Green Economics Details

Green economics urges infrastructure development in the public and private sectors to reduce the overall carbon emissions. It focuses on the prevention of any loss to biodiversity and the ecosystem during economy-building activities. Supporters of this branch of economy encourage the co-existence of humans and nature sustainably. Green economists argue that the environment plays a crucial role in the development of any economy. People should not carry out any economic development activity and overlook its environmental impacts.

Supporters of green economics may also believe that the current economic model is focused solely on increasing its region's GDP. This system of development is not sustainable and often comes at the cost of environmental degradation. A green economy was created as a remedy for these problems and has brought about several institutional reforms and regulations to reduce the environmental impact caused by rapid economic growth.

Real World Example of Green Economics

Several countries are involved in green growth strategies aimed at reducing carbon emissions from various economy-building activities. This is born out of a growing concern that humans are reaching planetary limits in terms of usage of natural resources like water, forests, land, etc.

China invests in renewable energy resources more than any other country. Many countries like China believe that clean energy and sustainable development will be major growth factors in the next decade. Several countries have also adopted a 5-10 year plan for green growth, focusing on developing strategies to provide a boost to renewable energy resources.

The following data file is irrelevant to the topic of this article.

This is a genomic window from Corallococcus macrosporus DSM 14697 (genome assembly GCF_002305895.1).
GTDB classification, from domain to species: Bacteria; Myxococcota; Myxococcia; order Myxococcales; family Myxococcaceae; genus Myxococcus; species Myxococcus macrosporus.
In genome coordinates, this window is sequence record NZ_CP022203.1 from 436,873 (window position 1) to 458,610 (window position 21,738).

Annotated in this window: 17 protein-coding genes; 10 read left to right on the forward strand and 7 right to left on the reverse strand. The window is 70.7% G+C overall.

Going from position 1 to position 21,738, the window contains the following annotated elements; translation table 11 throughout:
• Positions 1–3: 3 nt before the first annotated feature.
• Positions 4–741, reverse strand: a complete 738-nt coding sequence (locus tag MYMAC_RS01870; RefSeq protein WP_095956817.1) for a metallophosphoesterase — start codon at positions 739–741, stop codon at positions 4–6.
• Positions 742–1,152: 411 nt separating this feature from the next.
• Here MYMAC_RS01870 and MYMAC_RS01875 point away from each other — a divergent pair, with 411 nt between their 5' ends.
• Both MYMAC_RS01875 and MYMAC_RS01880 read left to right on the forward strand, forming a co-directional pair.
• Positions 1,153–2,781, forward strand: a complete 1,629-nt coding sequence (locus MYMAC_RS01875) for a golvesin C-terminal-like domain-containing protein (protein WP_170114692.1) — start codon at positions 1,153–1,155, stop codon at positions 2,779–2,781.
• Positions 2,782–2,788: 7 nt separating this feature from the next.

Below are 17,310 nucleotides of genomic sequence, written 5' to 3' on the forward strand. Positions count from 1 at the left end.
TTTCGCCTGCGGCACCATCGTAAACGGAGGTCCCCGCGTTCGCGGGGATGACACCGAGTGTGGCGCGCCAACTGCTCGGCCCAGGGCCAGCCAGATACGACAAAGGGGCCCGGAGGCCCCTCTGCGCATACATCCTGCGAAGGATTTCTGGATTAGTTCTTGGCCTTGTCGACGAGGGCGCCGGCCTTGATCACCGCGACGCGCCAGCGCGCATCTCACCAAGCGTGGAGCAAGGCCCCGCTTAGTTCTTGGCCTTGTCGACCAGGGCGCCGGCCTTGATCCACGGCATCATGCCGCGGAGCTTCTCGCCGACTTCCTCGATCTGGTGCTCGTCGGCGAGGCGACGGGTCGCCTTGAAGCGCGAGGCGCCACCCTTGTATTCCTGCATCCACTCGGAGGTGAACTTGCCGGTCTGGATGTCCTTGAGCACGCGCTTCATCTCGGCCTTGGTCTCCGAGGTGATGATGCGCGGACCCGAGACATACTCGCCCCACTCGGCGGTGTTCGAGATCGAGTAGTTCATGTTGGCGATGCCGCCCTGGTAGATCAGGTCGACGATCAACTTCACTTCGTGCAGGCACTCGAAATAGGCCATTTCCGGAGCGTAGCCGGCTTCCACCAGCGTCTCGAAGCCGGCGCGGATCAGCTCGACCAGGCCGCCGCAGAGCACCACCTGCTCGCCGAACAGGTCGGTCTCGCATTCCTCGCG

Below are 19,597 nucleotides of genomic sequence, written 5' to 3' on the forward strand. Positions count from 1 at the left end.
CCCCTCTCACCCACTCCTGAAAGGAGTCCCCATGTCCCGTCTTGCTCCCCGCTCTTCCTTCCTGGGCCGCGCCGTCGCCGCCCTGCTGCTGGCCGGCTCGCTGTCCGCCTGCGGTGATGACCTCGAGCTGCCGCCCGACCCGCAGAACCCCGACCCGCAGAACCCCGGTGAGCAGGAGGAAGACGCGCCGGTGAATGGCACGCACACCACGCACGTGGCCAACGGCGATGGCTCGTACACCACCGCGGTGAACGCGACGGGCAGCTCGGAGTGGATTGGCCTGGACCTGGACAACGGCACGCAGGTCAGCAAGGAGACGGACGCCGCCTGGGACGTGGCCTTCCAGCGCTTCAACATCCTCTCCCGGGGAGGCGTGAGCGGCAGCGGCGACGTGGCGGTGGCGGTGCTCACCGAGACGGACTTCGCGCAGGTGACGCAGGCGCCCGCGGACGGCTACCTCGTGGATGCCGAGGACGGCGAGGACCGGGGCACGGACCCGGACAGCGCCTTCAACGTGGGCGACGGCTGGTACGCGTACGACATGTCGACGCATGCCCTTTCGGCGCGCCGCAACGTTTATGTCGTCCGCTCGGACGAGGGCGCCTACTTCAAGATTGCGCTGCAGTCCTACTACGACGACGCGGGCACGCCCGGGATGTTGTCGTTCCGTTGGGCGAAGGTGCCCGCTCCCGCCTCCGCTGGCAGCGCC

India is one of the worst-hit countries in terms of pollution. A major source of India's energy demand is met through coal which is a serious challenge to green and sustainable growth. India is looking to expand its renewable energy resources, with a target of 175 GW capacity by 2022. The Indian government has set up a "clean energy fund," which is managed by the Finance Ministry of India to help trigger a green growth revolution and achieve the renewable energy expansion targets.

Significance of Green Economics

Over the past 20 years, the world's economic growth has increased significantly, giving over 1.2 billion people more opportunities to grow personally and financially. This growth, however, has not been inclusive enough. Over a billion people still live in extremely poor conditions with no electricity and proper sanitation. Economic growth has also come at the expense of the environment.

A green economy is a growth pattern that supports economic development and also aims to reduce environmental risks and scarcities. In the coming decades, green growth and sustainable development will be key strategic points for all countries. Several studies have shown that we can only eradicate poverty if the growth is sustainable and inclusive. The critical factors in achieving this sustainable growth include remote access to energy, responsible resource management, and proper governance.